The New Media Program at the University of Maine offers an interdisciplinary course of study in the systems, technologies, history, art, design, and theory of information artifacts and networks. The curriculum enables students to investigate the creative and applied processes essential to this area of study. It prepares students to be technologically capable innovators, articulate thinkers, and creative new media developers.
Today, information is becoming fluid, continuous, and instantly accessible, which has caused a shift in the ways that we create, understand, and distribute information. Information networks are reconfiguring the forms of human relationship, collaboration, and communication. The advent and convergence of new ideas, technologies, and information systems has also rekindled the relationship of applied and creative arts and sciences. This renewed bond presents new collaborative opportunities for artists, scientists, communicators, and other creative thinkers. Our program provides an interdisciplinary, experiential approach to learning that emphasizes creativity, critical thinking, teamwork, and entrepreneurship.
UMaine New Media is taught by a core faculty with expertise in art, graphic design, computer science, engineering, cultural studies, creative writing, and journalism. Cooperating professors from fine art, computer science, music, psychology and English add further dimensions to the Program offerings.
All first-year majors share a common experience studying applied process and theory in New Media foundation courses as well as in other related disciplines. This Year One experience is caped off by a portfolio review conducted by the program faculty. In subsequent years, majors focus on two of the following five areas of concentration:
- Digital Reporting and Documentary Producation — Centers on content-based media production and dissemination using cameras and recorders.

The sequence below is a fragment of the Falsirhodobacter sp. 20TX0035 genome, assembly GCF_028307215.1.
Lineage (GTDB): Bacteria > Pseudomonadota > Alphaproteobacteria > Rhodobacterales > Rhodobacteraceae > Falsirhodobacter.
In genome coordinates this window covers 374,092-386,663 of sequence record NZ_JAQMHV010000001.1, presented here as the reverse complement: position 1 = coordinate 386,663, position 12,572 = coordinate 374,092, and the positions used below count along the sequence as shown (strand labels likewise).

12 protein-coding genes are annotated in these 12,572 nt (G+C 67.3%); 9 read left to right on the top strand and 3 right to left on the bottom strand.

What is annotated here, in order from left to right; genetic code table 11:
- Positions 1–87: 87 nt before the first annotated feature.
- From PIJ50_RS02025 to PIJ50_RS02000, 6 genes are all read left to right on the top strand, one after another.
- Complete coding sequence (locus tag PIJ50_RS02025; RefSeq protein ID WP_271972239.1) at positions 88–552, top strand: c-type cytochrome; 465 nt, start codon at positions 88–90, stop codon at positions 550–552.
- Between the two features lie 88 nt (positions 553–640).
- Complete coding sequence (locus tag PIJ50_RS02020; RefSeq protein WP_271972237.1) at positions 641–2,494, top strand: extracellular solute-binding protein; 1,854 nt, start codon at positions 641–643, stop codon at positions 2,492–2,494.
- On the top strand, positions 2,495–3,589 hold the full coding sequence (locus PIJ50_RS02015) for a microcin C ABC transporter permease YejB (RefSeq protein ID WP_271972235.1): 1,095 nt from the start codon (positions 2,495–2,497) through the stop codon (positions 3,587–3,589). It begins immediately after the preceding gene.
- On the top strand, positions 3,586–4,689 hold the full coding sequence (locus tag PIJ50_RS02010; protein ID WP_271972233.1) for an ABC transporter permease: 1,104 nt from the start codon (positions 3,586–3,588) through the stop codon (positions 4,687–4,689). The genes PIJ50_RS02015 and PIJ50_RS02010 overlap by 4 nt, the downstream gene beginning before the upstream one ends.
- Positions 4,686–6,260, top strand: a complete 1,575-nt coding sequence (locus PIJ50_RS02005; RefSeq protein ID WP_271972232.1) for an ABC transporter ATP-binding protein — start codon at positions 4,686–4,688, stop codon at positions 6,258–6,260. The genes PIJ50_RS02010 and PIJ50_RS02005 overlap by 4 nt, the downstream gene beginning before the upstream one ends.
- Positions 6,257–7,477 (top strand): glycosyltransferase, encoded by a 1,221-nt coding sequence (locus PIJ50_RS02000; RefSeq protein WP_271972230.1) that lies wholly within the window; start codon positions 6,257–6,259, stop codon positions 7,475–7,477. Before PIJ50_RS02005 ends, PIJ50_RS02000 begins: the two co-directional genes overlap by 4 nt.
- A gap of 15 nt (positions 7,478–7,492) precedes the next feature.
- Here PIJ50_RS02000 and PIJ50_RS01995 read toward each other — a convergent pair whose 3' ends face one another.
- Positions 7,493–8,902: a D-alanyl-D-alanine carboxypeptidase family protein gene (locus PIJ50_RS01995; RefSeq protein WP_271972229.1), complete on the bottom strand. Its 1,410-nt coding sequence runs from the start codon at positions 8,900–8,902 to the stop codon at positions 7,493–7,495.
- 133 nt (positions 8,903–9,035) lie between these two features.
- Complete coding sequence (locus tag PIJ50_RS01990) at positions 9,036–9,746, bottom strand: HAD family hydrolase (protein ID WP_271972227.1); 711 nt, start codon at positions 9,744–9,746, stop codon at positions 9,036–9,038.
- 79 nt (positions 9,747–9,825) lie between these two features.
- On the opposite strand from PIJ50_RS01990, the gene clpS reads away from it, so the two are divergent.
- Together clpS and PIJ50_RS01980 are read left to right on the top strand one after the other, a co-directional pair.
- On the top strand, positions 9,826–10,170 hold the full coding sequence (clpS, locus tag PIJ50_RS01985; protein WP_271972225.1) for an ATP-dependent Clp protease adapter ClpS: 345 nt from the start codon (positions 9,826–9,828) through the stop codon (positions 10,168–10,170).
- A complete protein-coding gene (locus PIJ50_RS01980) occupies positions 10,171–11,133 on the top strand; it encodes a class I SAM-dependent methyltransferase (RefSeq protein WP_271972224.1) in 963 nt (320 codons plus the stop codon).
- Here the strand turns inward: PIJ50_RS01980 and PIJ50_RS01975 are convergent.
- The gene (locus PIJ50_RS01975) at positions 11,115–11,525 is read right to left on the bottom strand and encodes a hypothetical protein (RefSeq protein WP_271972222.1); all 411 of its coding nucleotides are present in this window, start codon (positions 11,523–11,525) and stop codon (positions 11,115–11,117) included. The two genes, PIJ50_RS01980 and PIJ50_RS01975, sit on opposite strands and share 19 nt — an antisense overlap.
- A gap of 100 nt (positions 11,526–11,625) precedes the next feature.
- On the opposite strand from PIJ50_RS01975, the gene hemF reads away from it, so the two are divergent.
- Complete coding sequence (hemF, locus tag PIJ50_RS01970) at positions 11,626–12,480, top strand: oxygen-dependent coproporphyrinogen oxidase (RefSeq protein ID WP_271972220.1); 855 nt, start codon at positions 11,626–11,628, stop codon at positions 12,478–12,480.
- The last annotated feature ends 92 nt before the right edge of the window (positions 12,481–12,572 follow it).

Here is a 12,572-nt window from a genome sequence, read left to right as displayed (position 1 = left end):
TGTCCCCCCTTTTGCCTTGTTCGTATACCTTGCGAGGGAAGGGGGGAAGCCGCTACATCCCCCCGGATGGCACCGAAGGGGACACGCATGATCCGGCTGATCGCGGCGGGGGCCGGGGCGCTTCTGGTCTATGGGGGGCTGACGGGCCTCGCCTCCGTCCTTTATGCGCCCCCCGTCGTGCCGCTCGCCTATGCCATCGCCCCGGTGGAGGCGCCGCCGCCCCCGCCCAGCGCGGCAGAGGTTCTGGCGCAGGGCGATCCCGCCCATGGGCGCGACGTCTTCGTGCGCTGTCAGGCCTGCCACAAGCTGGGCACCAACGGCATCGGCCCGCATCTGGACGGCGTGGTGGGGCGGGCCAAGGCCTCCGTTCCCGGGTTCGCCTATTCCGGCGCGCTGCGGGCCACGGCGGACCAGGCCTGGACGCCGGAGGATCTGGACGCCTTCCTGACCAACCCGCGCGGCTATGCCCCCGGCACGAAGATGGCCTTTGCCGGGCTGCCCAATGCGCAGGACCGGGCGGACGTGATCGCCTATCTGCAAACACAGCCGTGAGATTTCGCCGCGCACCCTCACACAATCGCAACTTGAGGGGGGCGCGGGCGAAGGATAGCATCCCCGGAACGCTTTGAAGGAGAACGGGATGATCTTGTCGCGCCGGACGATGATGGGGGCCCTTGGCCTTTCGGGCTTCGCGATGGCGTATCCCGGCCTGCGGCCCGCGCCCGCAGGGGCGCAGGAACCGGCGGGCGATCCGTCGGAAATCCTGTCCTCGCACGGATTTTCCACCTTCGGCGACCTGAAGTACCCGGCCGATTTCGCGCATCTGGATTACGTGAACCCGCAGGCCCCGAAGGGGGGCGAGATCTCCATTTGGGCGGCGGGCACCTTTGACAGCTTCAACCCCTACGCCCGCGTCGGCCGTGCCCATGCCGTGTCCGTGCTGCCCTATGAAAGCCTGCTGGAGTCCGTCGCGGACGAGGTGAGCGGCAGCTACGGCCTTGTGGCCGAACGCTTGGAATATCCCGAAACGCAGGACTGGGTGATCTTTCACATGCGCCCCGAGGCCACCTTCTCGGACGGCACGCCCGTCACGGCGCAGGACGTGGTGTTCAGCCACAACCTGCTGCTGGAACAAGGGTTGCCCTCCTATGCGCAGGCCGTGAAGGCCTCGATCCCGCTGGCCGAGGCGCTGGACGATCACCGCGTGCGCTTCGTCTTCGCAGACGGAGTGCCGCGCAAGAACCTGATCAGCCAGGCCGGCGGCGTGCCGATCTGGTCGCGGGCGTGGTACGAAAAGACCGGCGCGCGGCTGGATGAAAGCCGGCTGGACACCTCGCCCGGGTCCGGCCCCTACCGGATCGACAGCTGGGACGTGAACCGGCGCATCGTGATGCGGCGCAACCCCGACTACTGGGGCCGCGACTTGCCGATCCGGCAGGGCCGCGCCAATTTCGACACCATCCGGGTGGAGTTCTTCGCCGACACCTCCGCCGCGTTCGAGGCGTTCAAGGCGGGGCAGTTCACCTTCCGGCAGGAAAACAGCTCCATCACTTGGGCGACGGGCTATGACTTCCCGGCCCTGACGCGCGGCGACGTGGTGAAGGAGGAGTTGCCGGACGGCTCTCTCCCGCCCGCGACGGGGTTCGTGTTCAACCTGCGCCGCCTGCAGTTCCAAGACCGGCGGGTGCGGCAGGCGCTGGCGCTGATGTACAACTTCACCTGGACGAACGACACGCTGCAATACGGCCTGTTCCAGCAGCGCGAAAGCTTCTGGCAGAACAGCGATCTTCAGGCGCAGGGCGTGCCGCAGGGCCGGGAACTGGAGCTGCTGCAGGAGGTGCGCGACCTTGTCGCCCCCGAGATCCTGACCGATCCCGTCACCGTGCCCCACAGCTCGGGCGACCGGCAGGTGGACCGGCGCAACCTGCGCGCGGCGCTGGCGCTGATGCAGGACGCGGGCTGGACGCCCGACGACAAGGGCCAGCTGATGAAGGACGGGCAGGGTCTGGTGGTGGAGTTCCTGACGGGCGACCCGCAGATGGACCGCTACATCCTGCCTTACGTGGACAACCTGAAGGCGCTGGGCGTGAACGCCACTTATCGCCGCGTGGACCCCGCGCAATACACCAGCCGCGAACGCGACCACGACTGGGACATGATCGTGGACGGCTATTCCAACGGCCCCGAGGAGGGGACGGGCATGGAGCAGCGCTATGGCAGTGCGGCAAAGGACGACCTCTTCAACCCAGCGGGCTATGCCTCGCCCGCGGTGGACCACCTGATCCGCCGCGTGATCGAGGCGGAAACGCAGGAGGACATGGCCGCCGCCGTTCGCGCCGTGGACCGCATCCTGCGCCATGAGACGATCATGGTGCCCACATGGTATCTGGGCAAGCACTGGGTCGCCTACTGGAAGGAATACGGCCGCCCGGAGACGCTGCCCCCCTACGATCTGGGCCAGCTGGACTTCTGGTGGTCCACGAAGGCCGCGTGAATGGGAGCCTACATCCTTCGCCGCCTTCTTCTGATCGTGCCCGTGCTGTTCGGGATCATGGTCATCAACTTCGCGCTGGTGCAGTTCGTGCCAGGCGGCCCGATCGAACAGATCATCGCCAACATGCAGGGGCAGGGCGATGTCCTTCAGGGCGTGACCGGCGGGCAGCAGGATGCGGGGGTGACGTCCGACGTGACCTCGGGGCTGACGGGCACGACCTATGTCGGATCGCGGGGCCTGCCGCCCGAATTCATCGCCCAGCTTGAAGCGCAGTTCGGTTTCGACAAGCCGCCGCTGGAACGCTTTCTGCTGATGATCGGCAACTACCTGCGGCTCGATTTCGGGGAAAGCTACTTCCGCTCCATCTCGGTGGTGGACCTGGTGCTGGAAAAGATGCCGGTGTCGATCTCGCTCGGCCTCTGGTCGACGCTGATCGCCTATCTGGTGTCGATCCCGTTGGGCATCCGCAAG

- Information Design — Centers on the intersection of information design, interaction design and sensorial design in development and creation user experiences.
- Narrative Design — Centers on the analysis, design and production of digital narrative, storytelling and performance.
- Time-Based Design - Centers on creative expression in mediums such as installation, digital cinema, animation, audio, enhanced environments, and real-time performance.
- Networks and Distributed Culture- Centers on the study of distributed techniques for building, sharing, and preserving digital culture.
From time to time students from each area of concentration are brought together in courses that explore the collaborative process. A two-part, six-credit senior capstone experience completes the BA. Here, students from each concentration design and produce advanced projects that incorporate such media as Web sites; animated, feature or documentary videos; open source code banks; social, cultural and creative networks; experimental narratives; and interactive games.
New Media majors are encouraged to complete a minor in another field. New Media students also may apply to work in the New Media and Internet Technologies Lab. This is a collaborative environment that designs and produces sophisticated prototypes and projects ranging from Web sites and interactive CD-ROMs to kiosks and video documentaries.
Each New Media major is encouraged to provide his or her own personal laptop computer capable of performing essential functions that are taught in core New Media courses. Purchase of additional hardware and software may be necessary depending on the student’s specialized interests. Minimum specifications for new media computers are available by writing or calling the New Media program office, 426 Chadbourne Hall, (207) 581-4358.
New Media majors must complete a total of 45 core and elective credits. A “C” or better is required in all courses that satisfy New Media major program requirements. COS 125 - Introduction to Problem Solving Using Computer Programming and ENG 317 - Business and Technical Writing are outside-the-major requirements.